Taiwan rejected the offer of two pandas from rival China on Friday in the latest sign of a hardening attitude toward its communist neighbor. Beijing first offered the animals last spring when Taiwanese opposition leader Lien Chan visited China . The offer was part of a Chinese effort to strengthen Taiwanese support for uniting with the mainland, from which Taiwan split amid civil war in 1949.
The government's Council of Agriculture announced Friday Taiwan was unable to accept the animals because they would not receive proper care on the island as requested by animal protection laws and international agreements. "Under present circumstances, we cannot accept the pandas coming to Taiwan ," Forestry Bureau vice chairman Lee Tao-sheng told reporters after final discussions by a panel of experts.
Lee said applications to house the pandas from the Taipei City Zoo and the Leofoo Village Theme Park , located in the northern city of Kuanhsi , didn't focus enough on research and education. "The current plans to exhibit and strengthen the teaching of wildlife protection are not concrete enough," Lee said, without elaborating.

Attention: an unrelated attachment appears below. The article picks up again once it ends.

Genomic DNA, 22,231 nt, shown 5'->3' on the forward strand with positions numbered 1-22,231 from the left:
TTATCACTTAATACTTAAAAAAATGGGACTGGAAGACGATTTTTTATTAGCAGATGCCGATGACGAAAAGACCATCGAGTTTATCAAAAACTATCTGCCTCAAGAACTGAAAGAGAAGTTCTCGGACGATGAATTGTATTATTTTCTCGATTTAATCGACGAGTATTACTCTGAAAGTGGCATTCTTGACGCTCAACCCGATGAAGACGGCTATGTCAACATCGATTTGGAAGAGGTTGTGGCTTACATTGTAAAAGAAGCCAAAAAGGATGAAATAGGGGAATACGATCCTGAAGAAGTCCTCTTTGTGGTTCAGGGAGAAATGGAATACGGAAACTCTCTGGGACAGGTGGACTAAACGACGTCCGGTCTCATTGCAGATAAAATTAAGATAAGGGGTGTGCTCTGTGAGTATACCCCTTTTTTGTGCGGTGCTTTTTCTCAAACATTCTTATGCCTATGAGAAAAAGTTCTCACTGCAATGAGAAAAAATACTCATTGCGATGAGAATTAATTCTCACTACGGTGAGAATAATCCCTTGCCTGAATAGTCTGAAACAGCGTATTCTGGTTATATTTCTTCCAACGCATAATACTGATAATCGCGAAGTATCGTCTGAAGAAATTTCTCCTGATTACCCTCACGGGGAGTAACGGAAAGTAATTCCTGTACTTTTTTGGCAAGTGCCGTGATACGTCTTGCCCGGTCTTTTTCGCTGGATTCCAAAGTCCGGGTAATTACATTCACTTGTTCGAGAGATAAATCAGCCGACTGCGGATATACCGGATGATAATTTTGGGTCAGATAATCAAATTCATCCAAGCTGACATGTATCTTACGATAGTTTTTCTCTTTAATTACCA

The pandas earmarked for Taiwan were picked from 11 animals at the Wolong Nature Reserve in southwestern Sichuan province. They were named Tuantuan and Yuanyuan, from the word "tuanyuan" which means "reunion."
Taiwan 's President Chen Shui-bian and his supporters have repeatedly denounced China 's offer as a propaganda ploy designed to camouflage its threats to attack Taiwan . Chen is a strong supporter of a separate identity for the island, while the opposition supports eventual unification.
Rejection of the pandas comes after Chen in February angered Beijing by scrapping a body in charge of unification with the mainland. Last week, the government announced stricter supervision of trade and tourism links with China . In a statement on the presidential Web site last week, Chen said the pandas would not be happy living in Taiwan and called on Beijing to step up conservation efforts for the animals in China . China estimates that 1,590 pandas live in the wild in the country, with another 183 in zoos and breeding centers, reports the AP.
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